Everything so far has been rudimentary file copying, unzipping, and command lines. This is where it starts to get interesting. We’re going to build a minimal booting, networking install of Debian into the virtual drive. From the Windows DOS shell, make sure you’re in the directory that has the recently fdisk formatted virtual disk. It wouldn’t hurt to copy the harddrive.raw file now for undo purposes.
To start Linux up again, you will type a similar command to last time, however because we just made a bootable drive, but didn’t set it up, you will have to use the following command to boot from the Knoppix iso image again. Notice the -boot d at the end. That’s telling it to boot from the CD-ROM instead of the default boot disk. Otherwise, it will probably hang.
qemu -hda harddrive.raw -cdrom knoppix.iso -boot d
Okay, once again Knoppix starts booting, and you should select Shell (option #10 at the time I’m writing this), and upon getting the shell prompt, type “sudo su”. The prompt that previously looked like “knoppix@Microknoppix:~$” will now look like this “root@Microknoppix:/home/knoppix#” That number-sign (#) at the end is important to see, because it means we have the elevated root permissions we need.
As an aside, typing “sudo su” to elevate the current shell to superuser is considered bad practice (least you momentarily step away from your terminal) and most sysadmins will cringe at the fact I’m instructing you to do this. But the fact that it is a “throw away” testing machine with undo ability makes it safe for you, and the “virtual LAN” or VLAN security context of QEMU makes it safe for your network. Much more on security in later post.
Now, it’s time to format the drives. So far, we’ve partitioned them but haven’t formatted them. You could format it with the simple command:
…but we are going to format and label it at the same moment, with the command:
mkfs.ext3 -L HOME /dev/sda1
Now, let’s format the swap partition with the command:
mkswap -L SWAP /dev/sda2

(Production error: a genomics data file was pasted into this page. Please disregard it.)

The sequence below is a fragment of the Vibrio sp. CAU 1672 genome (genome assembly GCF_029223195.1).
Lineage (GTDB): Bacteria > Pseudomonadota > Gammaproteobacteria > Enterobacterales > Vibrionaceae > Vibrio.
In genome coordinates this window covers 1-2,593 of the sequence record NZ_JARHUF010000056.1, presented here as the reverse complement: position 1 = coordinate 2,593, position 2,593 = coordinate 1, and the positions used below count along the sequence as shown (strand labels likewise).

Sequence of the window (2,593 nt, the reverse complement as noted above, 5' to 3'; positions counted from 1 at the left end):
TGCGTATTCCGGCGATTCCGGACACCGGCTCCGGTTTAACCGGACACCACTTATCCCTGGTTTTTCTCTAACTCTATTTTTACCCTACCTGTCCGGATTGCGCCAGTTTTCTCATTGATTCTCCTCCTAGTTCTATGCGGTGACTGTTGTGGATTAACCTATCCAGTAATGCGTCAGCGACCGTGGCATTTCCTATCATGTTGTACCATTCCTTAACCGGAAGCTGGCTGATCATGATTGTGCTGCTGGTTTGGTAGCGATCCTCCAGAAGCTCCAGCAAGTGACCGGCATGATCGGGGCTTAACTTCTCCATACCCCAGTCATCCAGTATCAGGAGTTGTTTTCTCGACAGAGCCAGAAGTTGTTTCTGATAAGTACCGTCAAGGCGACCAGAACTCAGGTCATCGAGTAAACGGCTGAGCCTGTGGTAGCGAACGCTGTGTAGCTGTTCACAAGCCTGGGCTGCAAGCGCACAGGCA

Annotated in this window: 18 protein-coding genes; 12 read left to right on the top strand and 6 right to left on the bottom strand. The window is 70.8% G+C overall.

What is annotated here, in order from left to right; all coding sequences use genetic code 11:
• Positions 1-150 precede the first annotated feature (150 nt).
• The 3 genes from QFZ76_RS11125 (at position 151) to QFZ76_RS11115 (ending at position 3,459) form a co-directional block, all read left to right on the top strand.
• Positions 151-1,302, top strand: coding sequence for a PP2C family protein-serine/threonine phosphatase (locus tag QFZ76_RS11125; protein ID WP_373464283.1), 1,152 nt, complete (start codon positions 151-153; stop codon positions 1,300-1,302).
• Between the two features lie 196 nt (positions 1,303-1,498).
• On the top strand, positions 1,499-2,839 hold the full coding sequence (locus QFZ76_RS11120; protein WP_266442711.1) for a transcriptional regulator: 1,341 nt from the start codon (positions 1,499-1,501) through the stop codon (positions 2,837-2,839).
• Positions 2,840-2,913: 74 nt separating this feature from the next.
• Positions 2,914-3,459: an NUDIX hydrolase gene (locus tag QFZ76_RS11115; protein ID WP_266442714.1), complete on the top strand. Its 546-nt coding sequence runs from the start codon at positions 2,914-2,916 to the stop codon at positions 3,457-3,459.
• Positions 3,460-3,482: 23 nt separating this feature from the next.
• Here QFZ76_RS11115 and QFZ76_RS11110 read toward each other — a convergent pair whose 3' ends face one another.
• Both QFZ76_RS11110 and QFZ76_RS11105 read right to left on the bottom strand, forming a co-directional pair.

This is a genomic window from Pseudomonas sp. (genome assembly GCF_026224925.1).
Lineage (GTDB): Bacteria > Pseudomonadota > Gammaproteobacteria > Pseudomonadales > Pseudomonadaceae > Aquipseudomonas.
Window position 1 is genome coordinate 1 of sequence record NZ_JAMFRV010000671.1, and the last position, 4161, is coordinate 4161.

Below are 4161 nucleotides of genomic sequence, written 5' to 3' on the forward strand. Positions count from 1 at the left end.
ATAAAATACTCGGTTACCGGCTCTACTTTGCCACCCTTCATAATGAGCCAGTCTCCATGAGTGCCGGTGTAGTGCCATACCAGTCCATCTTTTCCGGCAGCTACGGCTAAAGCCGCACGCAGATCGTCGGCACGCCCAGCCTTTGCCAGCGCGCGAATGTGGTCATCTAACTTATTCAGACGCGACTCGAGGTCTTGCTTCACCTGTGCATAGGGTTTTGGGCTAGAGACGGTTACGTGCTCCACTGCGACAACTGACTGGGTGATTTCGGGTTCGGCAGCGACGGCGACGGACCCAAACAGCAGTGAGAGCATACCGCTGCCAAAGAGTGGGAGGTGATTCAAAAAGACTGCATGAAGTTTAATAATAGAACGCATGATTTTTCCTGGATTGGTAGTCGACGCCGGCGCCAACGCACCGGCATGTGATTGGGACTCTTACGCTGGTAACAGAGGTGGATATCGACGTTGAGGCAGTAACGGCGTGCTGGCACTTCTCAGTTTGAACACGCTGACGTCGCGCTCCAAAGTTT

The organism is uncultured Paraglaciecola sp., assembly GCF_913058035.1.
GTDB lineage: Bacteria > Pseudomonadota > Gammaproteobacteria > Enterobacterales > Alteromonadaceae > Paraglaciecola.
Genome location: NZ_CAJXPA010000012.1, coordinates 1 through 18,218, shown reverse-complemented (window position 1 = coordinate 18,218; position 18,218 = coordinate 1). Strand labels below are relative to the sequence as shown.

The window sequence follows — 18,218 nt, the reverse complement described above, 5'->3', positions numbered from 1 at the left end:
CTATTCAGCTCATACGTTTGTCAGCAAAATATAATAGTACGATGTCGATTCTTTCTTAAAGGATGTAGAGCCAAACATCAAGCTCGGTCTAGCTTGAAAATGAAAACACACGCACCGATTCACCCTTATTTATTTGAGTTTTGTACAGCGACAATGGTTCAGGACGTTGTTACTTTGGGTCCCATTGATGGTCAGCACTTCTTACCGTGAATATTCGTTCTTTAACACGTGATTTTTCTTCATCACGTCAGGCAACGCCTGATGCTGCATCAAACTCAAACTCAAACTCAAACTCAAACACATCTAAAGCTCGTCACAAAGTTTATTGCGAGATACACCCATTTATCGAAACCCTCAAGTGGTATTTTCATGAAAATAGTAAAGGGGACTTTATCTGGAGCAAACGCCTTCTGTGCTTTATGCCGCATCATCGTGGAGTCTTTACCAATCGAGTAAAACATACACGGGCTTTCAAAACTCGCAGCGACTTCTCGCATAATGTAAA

So we now have two formatted drive locations, but the swap one is for the exclusive use of the operating system, and we will never use it directly. Rather, we will simply inform the operating system about it’s existence by editing a file called /etc/fstab in a later step. But meanwhile, let’s actually test the one we can use by changing directories over to our new boot location… /dev/sda1… whoops!
It turns out that in Linux, you can’t go directly to device locations without mounting that device. So to make this location actually accessible for cd’ing over to, we have to type the following command…
mount /dev/sda1 /mnt/sda1
…and with that done, we can type:
…and see the nearly empty directory, in this case, only having a lost+found directory.
We made the decision to mount the first hard drive into a directory mount point that automatically existed, /mnt/sda1. I could have mounted /dev/sda1 anywhere that did not conflict with Linux operation. So, I could have made a new directory in /mnt with a name of my choosing, such as /mnt/new_root, as many people do. The /mnt directory simply provides a formal location so you don’t have to make some arbitrary choice elsewhere in the directory tree. Typically in Linux, this mount feature is used to make the largest /usr directory where applications and data files get installed, to physically reside somewhere other than the boot partition. In our case, we’re simply mapping the physical device known to the /dev directory where you can’t treat it like a hard drive, to /mnt/sda1 where you can.